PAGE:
Washington Post - Sen. Strom Thurmond (R-S.C.) reportedly took daily steam baths in preparation for his 24-hour 1957 screed against the Civil Rights Act, to dehydrate himself and prepare for his separation from the urinal. In 1935, Sen. Huey Long (D-La.) managed to go for 10 hours when he rose to address matters in the National Recovery Act, but he was felled by nature: According to a 2005 Village Voice account of the day, “The Kingfish announced he would yield the floor to seek a conference with the leadership, and he ran for the toilet.”
“My urinary tract was in good shape that day,” says Sen. Bernard Sanders (I-Vt.), the last torchbearer of the filibuster — he spoke for eight hours
in 2010 about tax cuts. “We got a call from the nurse,” though, he
says. She wanted him to make sure he walked around enough, to avoid
blood clots. The experience wasn’t scary, he says, because he was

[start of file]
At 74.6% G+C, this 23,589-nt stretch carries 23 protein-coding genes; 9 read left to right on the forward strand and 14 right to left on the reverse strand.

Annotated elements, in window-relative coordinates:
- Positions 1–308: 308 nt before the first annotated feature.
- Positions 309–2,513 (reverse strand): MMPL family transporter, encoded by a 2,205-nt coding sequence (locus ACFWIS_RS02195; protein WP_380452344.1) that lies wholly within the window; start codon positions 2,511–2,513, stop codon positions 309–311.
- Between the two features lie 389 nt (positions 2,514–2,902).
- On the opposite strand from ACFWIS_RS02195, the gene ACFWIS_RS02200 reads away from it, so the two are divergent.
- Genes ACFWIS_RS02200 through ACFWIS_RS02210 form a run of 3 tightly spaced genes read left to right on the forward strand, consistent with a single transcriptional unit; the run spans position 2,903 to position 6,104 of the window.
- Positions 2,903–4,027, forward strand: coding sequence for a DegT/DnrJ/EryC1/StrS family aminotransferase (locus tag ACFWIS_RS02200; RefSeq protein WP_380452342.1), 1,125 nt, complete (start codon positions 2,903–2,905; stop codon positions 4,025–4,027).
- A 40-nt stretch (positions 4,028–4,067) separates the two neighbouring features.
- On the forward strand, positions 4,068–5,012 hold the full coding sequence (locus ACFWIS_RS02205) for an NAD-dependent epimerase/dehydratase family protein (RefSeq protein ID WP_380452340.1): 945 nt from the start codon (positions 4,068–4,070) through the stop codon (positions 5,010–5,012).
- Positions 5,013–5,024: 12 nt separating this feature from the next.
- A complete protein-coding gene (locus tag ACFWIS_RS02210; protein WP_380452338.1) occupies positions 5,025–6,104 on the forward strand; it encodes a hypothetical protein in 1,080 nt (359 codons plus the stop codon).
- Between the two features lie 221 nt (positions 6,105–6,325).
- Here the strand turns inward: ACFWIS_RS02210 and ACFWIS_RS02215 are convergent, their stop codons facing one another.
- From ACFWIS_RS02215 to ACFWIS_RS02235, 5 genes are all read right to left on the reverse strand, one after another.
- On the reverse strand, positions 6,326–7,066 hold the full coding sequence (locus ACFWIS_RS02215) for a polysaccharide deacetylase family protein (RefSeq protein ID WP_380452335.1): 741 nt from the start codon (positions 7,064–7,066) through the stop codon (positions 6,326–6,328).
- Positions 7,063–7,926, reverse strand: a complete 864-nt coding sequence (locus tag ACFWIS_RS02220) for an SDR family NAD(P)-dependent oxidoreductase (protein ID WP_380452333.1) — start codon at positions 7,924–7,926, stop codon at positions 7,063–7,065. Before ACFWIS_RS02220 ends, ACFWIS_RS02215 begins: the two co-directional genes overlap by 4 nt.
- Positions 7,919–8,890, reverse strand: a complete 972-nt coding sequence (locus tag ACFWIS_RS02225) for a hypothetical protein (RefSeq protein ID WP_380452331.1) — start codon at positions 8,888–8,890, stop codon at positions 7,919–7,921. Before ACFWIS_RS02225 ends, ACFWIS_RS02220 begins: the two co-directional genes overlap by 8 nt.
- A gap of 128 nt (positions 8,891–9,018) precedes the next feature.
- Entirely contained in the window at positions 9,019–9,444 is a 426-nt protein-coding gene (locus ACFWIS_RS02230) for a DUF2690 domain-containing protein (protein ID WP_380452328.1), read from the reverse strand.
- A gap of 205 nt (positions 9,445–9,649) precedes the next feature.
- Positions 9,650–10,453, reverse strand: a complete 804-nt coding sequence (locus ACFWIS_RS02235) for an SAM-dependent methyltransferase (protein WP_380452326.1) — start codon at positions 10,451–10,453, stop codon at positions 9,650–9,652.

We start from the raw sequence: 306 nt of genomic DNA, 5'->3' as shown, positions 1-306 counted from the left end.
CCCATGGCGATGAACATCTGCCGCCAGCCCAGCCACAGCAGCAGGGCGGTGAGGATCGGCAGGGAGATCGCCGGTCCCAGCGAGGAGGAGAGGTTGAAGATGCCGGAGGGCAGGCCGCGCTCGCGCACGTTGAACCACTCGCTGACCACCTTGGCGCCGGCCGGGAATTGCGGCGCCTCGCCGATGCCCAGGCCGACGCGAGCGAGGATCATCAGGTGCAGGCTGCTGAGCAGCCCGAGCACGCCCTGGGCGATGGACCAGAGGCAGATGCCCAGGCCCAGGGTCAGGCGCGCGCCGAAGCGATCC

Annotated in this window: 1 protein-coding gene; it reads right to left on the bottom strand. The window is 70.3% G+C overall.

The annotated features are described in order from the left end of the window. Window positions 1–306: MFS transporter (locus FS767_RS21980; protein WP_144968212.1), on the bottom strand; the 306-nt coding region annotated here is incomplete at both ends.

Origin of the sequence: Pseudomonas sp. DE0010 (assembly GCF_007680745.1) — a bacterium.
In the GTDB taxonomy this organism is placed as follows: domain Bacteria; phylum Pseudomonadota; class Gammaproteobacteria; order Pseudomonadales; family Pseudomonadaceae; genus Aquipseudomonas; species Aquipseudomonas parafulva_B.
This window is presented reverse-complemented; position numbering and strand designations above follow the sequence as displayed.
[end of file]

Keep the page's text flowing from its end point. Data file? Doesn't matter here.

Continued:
speaking on something “I feel very strongly about.”
Sam Smith, 2011- I was fortunate enough to have covered a number of real filibusters.
Once I reported that "This afternoon it was JW Fulbright who said the
issue of discrimination was non-existent -- raised every four years for
political reasons." Fulbright at the time was participating in a
southern filibuster that had already been going 69 hours, far longer
than any previous effort.
Among those also taking part were Sam
Ervin and the rambunctious, hard-drinking Russell Long who managed to
hold the Senate floor for eleven hours. This, however, was no record.
Senator Wayne Morse had once gone over 18 hours and two years earlier,
Strom Thurmond had held the floor for more than a day.
reportedly described to Rep. Wayne Hayes in some detail how he managed
this feat without having to relieve himself, noting that he had taken
saunas, avoided liquids and so forth. Hayes listened thoughtfully and
then said, "Strom, I can understand how you went that long without
pissing, but what I can't figure out is how someone so full of shit as
you could have done it."
One filibuster would drift into another
and the hours turned into days. A group of reporters gathered around the
minority leader, Everett Dirksen, in the middle of a night and one
asked, "How are you doing?" The Wizard of Ooze told us he was doing all
right "but at some point I suppose I shall have to lie down and let
Morpheus embrace me . . . After two weeks the flesh rides herd on the
That was a real filibuster. Today, Dirksen would have just called Harry Reid and said, "Chalk me up for a filibuster."